Study Examines Relationship Between Angiotensin Blockade and Pancreatic Cancer Survival

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New research published by Keith et al in BMC Cancer showed that angiotensin blockers—commonly prescribed to treat high blood pressure—may also impact survival in patients with pancreatic cancer. The results are from the largest population-based study of this question and suggest that a broader, prospective clinical trial may be warranted to confirm the results and potentially change clinical practice.

“These medications for hypertension do not have a lot of side effects—far fewer than chemotherapy, for example—and yet our data suggest that they might extend life in patients with pancreatic cancer,” said first study author Scott W. Keith, PhD, Associate Professor of Biostatistics at Thomas Jefferson University. “Clinical studies will be required to determine just how much these approved and inexpensive therapies can extend life, and our data make a strong case for investing in further research.”

Earlier research in animals suggested that RAS-type therapies (which include angiotensin II receptor blockers such as valsartan and losartan) and angiotensin I converting enzyme inhibitors (which include benazepril, ramipril, or lisinopril) might slow pancreatic cancer growth. Several small clinical trials suggested the same effect, although the numbers of patients in those studies were too small to draw broad conclusions. These medications interact with the angiotensin system, which is normally responsible for narrowing blood vessels, but have also been shown to interact with cancer-growth pathways.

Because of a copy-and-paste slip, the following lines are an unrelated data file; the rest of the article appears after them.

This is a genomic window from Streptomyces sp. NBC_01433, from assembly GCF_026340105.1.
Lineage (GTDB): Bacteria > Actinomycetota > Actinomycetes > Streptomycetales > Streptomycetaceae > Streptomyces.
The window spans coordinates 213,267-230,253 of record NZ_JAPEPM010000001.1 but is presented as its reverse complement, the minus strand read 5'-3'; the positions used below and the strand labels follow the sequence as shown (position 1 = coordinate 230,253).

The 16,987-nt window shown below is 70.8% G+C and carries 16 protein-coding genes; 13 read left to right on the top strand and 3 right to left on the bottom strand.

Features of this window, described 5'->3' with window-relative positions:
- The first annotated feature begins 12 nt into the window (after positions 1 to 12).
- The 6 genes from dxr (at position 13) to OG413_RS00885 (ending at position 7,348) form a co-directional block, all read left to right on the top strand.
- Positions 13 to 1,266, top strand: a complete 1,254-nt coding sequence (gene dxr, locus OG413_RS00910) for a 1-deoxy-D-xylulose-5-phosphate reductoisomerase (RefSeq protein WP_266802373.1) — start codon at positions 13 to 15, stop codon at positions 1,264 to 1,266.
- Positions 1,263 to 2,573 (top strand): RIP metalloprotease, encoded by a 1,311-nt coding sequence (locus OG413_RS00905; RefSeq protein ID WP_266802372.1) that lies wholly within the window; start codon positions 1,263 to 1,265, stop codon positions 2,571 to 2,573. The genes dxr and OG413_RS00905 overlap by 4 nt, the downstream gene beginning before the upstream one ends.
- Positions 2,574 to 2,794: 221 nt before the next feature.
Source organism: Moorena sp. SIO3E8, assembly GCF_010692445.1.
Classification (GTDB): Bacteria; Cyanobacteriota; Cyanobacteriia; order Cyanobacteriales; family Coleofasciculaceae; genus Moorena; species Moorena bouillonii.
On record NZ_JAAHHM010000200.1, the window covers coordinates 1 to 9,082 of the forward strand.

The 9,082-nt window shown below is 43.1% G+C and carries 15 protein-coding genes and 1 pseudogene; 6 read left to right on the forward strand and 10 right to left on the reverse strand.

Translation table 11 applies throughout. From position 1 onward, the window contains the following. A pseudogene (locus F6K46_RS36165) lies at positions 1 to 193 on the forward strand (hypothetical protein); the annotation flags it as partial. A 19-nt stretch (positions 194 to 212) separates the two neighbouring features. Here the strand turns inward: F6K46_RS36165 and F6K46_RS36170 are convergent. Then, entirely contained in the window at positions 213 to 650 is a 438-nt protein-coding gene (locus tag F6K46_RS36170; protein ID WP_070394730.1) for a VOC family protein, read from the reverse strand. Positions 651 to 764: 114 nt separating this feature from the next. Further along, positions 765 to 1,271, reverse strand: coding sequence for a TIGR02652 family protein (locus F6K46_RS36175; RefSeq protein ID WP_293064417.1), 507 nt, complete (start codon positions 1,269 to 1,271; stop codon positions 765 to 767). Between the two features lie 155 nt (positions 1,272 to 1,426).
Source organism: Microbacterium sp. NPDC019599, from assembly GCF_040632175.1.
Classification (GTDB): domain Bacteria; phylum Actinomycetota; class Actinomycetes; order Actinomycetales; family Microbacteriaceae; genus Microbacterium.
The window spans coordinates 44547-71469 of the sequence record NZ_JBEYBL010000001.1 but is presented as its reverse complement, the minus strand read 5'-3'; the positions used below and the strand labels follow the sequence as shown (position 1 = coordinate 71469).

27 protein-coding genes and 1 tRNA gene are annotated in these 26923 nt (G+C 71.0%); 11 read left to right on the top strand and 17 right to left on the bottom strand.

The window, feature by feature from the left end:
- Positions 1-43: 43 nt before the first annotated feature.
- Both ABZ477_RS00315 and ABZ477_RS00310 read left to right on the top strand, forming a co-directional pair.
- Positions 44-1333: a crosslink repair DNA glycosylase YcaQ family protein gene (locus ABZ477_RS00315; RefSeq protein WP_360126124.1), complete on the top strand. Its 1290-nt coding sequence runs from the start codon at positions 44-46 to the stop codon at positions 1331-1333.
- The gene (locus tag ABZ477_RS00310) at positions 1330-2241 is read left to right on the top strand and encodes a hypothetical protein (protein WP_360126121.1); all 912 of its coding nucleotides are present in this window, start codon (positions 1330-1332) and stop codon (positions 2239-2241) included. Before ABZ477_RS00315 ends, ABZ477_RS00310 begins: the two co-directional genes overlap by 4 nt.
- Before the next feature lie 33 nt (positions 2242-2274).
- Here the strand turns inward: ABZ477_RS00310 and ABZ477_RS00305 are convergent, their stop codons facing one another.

Data Analysis

Researchers were able to examine data on 3.7 million adults living in a region of Northern Italy because of the availability of a comprehensive, population-based longitudinal health-care database from a public health-care system. Their analysis is the largest retrospective study to look at survival in patients with pancreatic cancer as it relates to blood pressure medication usage.

A total of 8,158 patients with pancreatic cancer were identified between 2003 and 2011 from this region. The health-care records from the database allowed the researchers to look at a patient’s full medical reimbursement record over time and adjust comparison groups for age, sex, comorbidities, cancer severity at diagnosis, cancer treatments, additional medication usage, and other variables. The team was able to compare patients who had taken certain classes of hypertension medication in a model to predict their mortality risk compared to otherwise similar patients who had not taken those hypertension medications.

The current results showed that the patients who took angiotensin II receptor blockers after their pancreatic cancer diagnosis had a 20% lower risk of mortality than those who did not, and similar angiotensin II receptor blocker use showed a 28% lower risk of mortality in the subgroup of patients who had been treated with surgery for their cancer. Those taking angiotensin I converting enzyme inhibitors experienced a 13% lower risk of mortality in the first 3 years after diagnosis compared with those who did not.

“We can’t predict reliably how much time these medications might extend life,” said study coauthor Vittorio Maio, PharmD, MS, MSPH. “A randomized clinical trial would be necessary to determine that benefit. But these data suggest that people with pancreatic cancer who are taking angiotensin II receptor blockers or angiotensin I converting enzyme inhibitors are living longer than those who aren’t. We urge academic institutions, cancer organizations, and the pharmaceutical industry to work together to establish a collaborative and well-resourced initiative to study the potential therapeutic effect of these antihypertensive medications on improving the care of patients with pancreatic cancer.”

Disclosure: This study was supported, in part, by an Institutional Research Grant from the American Cancer Society. For full disclosures of the study authors, visit

The content in this post has not been reviewed by the American Society of Clinical Oncology, Inc. (ASCO®) and does not necessarily reflect the ideas and opinions of ASCO®.